The division of “business” and “social service” is an unnecessary one, says a category of organizations that choose to marry the functions. Whether they come to it from a business perspective that recognizes the importance of the community fabric, or as a nonprofit looking for sustaining revenue streams, social enterprises take an intentional look at how to pursue both goals in tandem.

As part of our exploration of community wealth building at this year’s Convention, we heard from three organizations who’ve been building niches in this sector at the session Building Community Wealth Through Social Enterprises.

Employees behind the counter of a coffee shop, wearing masks.

Since speaking at Convention, Evergreen has announced the acquisition/conversion of additional businesses to employee-ownership, including Phoenix Coffee, providing business owners an exit at pre-pandemic valuation.

Cleveland’s Evergreen Cooperatives have created a cluster of employee-owned businesses spanning from commercial laundry service to solar panel installation, seeking to root those businesses—and their profits—securely in the low-income neighborhoods they are part of. Whether through newly founded businesses or by transitioning existing businesses as their owners retire, Evergreen’s focus is on employee ownership. Having the business owned by the employees is the critical element of their program to build wealth in the community rather than extracting it from the community.

Artist's rendering of the Allen Place redevelopment project

Lansing’s Allen Neighborhood Center has continually built on success to build both community and organizational capacity, working their way up from a food pantry to the Allen Place development.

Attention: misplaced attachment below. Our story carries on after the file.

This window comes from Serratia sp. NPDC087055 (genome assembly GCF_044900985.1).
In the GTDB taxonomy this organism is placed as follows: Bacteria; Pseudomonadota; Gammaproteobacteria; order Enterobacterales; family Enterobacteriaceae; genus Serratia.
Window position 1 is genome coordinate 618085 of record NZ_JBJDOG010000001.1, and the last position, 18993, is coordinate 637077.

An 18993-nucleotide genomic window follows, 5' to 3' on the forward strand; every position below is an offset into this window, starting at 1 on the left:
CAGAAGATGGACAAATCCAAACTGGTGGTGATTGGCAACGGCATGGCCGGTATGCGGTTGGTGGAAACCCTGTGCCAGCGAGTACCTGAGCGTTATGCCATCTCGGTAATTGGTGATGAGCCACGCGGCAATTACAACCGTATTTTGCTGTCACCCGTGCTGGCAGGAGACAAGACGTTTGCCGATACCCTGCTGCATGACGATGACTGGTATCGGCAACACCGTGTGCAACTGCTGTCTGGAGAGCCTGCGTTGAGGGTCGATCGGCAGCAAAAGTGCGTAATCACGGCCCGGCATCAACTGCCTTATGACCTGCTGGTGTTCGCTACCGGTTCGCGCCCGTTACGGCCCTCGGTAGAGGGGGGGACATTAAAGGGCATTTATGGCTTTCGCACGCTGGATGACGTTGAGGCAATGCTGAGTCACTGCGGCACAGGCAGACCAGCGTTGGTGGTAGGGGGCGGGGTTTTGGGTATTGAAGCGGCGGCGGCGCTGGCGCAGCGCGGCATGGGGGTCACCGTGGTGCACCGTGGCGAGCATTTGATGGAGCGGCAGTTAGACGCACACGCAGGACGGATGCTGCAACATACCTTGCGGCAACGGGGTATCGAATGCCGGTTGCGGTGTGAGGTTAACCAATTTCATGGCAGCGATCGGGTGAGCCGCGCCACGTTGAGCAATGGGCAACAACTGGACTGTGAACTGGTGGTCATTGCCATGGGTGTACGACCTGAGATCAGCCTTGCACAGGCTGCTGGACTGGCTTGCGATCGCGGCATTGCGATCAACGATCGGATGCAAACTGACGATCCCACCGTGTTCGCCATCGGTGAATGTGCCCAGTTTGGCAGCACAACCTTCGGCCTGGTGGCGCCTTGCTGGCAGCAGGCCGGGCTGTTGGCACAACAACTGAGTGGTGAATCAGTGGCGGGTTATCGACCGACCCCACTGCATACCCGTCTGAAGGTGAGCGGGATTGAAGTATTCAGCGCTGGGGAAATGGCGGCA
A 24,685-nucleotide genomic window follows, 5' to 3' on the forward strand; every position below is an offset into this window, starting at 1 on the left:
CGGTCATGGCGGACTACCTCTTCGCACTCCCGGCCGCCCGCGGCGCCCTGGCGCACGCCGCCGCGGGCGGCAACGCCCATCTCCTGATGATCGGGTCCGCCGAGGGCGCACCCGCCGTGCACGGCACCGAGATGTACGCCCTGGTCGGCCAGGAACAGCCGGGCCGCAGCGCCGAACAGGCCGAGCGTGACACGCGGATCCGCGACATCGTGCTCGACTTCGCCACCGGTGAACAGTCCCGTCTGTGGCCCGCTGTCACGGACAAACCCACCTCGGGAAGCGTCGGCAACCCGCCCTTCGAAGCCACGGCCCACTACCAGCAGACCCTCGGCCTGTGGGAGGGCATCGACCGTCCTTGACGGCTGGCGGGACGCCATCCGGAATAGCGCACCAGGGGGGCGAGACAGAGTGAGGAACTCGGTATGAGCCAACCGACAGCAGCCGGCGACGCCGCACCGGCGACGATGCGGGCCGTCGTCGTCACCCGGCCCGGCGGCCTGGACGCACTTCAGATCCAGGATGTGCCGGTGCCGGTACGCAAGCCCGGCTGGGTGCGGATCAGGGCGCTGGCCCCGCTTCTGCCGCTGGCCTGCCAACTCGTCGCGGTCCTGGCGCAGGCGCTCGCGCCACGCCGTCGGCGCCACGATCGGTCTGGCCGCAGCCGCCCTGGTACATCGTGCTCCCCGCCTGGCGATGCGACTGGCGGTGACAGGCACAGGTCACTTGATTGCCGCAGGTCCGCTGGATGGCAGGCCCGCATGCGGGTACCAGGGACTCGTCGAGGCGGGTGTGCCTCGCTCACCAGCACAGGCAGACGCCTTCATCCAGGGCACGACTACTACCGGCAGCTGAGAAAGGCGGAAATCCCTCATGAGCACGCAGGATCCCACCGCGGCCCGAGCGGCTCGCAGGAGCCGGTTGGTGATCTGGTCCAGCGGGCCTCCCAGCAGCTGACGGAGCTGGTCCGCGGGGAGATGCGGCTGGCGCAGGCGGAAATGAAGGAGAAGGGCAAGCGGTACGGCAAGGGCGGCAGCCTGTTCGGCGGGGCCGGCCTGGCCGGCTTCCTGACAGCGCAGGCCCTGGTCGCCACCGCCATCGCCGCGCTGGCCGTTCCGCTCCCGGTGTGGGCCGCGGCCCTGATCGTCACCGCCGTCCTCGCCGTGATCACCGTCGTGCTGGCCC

Lansing’s Allen Neighborhood Center (ANC) grew out of a food pantry operating on a traditional charitable model to operate a year-round farmers market, food business incubator, and greenhouses, and has now moved into mixed-use real estate development. Each addition to their portfolio is selected to both serve neighborhood needs and also diversify the organization’s budget, allowing ANC to build resiliency internally and externally.

Peckham Inc., also based in Lansing, provides vocational rehab and job training for people with disabilities. The nonprofit operates business units ranging from call centers to cleaning services to supply chain to greenhouses—but all in the service of human development and supporting a “sense of belonging” for their client-employees. Beyond being a job training program, Peckham works to support their clients in advocating for their needs in the workplace.

The three speakers came to social enterprise from different sectors and motivations, but all three touched on themes of partnership, incremental growth, adapting to opportunities, and balance in their Convention session. Their roles can be complementary to that of local government within the community—bringing jobs and services to communities in ways that build individual and community wealth over time.  They stressed that getting this model off the ground requires an “all hands on deck” approach with the active participation of business, local government, and anchor institutions, and urged that local leaders take a holistic view of how nonprofit social enterprise can support communities through both their economic and service functions, and watch for opportunities to partner with organizations in walking this path.

If you missed seeing this session live, you can watch it now on our Convention site.  This and most of our other Convention 2020 sessions were recorded; you can use your existing registration to access them, or register now for on-demand access.